Many employers are “window shopping” to get their carriers to cut rates, then sticking with the incumbent carriers to lessen implementation risk and administrative hassles, Bannach says.
Bannach and other DI experts talked about the need to keep today’s solutions from creating tomorrow’s problems.
The shift to wholly or partly employee-paid voluntary disability programs is an example of a seemingly minor change that could have big consequences, says Matthew Gilligan, president of Disability RMS, Westbrook, Maine, a disability reinsurance provider.
“I think it’s somewhat early to make any general pronouncements” about how well underwriting of voluntary and hybrid programs has worked, Gilligan says.
Bannach is warning that over-emphasis on price could cause problems.
“Intermediaries are not necessarily vetting the best service provider, or best fit from a target market perspective,” Bannach says. “That cannot be good for anyone over the long haul.”
Another risk is the possibility that high unemployment rates could lead to an increase in disability claims.
Traditionally, 7% of newly unemployed people have applied for disability benefits, Mark Warshawsky, a member of the Social Security Advisory Board, reported in October 2009 in Buffalo, N.Y., at an Association of Administrative Law Judges meeting.
For now, insurer and reinsurer executives interviewed said they have noticed no evidence of the Great Recession increasing the number of disability claims.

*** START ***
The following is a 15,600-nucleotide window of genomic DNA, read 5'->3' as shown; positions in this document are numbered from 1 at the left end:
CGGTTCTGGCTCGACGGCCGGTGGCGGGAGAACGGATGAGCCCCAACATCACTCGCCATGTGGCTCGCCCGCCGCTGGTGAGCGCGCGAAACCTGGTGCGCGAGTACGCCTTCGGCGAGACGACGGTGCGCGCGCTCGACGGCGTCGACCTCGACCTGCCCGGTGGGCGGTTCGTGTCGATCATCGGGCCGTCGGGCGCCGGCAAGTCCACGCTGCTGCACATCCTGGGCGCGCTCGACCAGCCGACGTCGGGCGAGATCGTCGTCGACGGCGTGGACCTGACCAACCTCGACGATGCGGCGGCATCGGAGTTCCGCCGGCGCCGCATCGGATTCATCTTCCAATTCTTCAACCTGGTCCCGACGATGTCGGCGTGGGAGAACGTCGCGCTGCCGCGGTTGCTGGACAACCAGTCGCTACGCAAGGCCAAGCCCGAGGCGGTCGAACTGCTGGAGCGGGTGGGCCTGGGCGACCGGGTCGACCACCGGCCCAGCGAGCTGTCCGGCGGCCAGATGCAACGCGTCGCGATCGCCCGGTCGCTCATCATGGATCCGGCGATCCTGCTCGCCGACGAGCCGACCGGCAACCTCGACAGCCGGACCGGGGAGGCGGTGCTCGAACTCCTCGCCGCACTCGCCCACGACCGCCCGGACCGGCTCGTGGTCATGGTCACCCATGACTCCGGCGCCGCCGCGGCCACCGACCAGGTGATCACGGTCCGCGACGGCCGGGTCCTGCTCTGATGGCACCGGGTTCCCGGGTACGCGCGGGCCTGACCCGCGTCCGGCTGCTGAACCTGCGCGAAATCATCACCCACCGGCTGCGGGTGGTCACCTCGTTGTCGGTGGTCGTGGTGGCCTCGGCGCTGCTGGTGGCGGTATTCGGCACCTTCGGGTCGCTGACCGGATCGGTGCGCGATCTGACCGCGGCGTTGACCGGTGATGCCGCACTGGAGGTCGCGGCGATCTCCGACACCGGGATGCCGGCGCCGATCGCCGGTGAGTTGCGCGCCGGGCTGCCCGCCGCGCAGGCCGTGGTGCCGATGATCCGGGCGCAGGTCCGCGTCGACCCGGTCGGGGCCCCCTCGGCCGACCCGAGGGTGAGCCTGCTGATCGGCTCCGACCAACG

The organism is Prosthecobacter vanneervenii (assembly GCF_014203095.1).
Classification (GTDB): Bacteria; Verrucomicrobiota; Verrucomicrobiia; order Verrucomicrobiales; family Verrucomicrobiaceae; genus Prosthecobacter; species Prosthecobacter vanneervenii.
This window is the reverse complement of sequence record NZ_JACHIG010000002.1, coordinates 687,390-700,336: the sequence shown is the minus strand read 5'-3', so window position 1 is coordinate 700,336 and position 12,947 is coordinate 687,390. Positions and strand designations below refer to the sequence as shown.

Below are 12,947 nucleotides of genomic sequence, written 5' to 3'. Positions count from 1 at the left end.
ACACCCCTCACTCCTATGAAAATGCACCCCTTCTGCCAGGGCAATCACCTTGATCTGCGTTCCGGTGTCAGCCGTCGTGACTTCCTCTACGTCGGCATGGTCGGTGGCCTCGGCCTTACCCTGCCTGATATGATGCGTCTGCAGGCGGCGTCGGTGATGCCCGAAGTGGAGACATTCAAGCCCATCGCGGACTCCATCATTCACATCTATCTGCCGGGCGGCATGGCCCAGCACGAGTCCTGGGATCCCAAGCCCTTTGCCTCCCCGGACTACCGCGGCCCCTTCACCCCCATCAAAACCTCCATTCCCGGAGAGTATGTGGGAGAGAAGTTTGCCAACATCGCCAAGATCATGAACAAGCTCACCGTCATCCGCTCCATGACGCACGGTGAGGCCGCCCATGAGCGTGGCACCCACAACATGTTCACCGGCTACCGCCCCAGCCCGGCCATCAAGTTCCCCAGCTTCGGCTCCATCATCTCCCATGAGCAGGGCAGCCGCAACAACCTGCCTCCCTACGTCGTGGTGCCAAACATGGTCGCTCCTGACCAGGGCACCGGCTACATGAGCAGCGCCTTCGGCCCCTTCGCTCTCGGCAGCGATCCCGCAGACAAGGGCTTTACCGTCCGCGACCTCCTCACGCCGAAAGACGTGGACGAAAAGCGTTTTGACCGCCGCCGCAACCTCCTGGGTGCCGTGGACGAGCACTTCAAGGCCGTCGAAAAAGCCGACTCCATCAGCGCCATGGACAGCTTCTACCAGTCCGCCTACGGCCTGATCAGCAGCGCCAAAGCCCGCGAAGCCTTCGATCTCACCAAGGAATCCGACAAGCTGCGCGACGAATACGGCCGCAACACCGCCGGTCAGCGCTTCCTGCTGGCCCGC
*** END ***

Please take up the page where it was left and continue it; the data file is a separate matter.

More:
“We saw an uptick in claims in other lines,” Tamney says, giving dental insurance as an example. “Not so much on the disability side.”
Gilligan says workers may be too worried about losing their jobs to go out on claim.
High housing costs and high debt levels may be forcing some workers with serious health problems to keep working and maximize income, King says. But, at this point, “I’m not ready to declare victory,” he adds.
The initial Social Security Disability Insurance program claims rate has been soaring, and some believe that is a sign that private disability claims are about to pour in, King says.
In February 2009, the SSA thought it would handle 3 million new SSDI claims in fiscal year 2010, up from 2.6 million in 2008. Because of the recession, the SSA increased the estimate to 3 million in July 2009. In September 2009, the estimate was increased to 3.3 million, Warshawsky says.
In the long run, Bannach says, the best strategy for insurers, reinsurers and producers is to stick to the basics and deliver competitive plan designs with competitive pricing. “History has proven that the market will rebound,” he says. “Staying focused on providing solid products with competitive rates and then providing the level of service our customers expect will help to move the current market in the right direction.”
Berkshire has tried to combine innovation with risk management by introducing products that help insureds cover well-understood risks. One new feature helps doctors and dentists protect their ability to keep up student loan payments, Hazzard says.
Lincoln National Corp., Radnor, Pa., and other disability insurers are trying to appeal to workers who like to work, and employers who like to return workers to work, by offering new return-to-work assistance benefits.
MetLife Inc., New York, has focused on educating employers about how disability insurance and other benefits can help them as the economy recovers.
Only 61% of U.S. employers with fewer than 500 workers offer disability insurance, compared with 87% of larger employers, but MetLife survey data show that disability insurance and other benefits, such as life insurance, are major contributors to employees’ sense of loyalty to employers, says Michael Fradkin, a vice president for disability and long term care product management at MetLife.
“Disability income protection is too important to be considered a discretionary spend,” he says.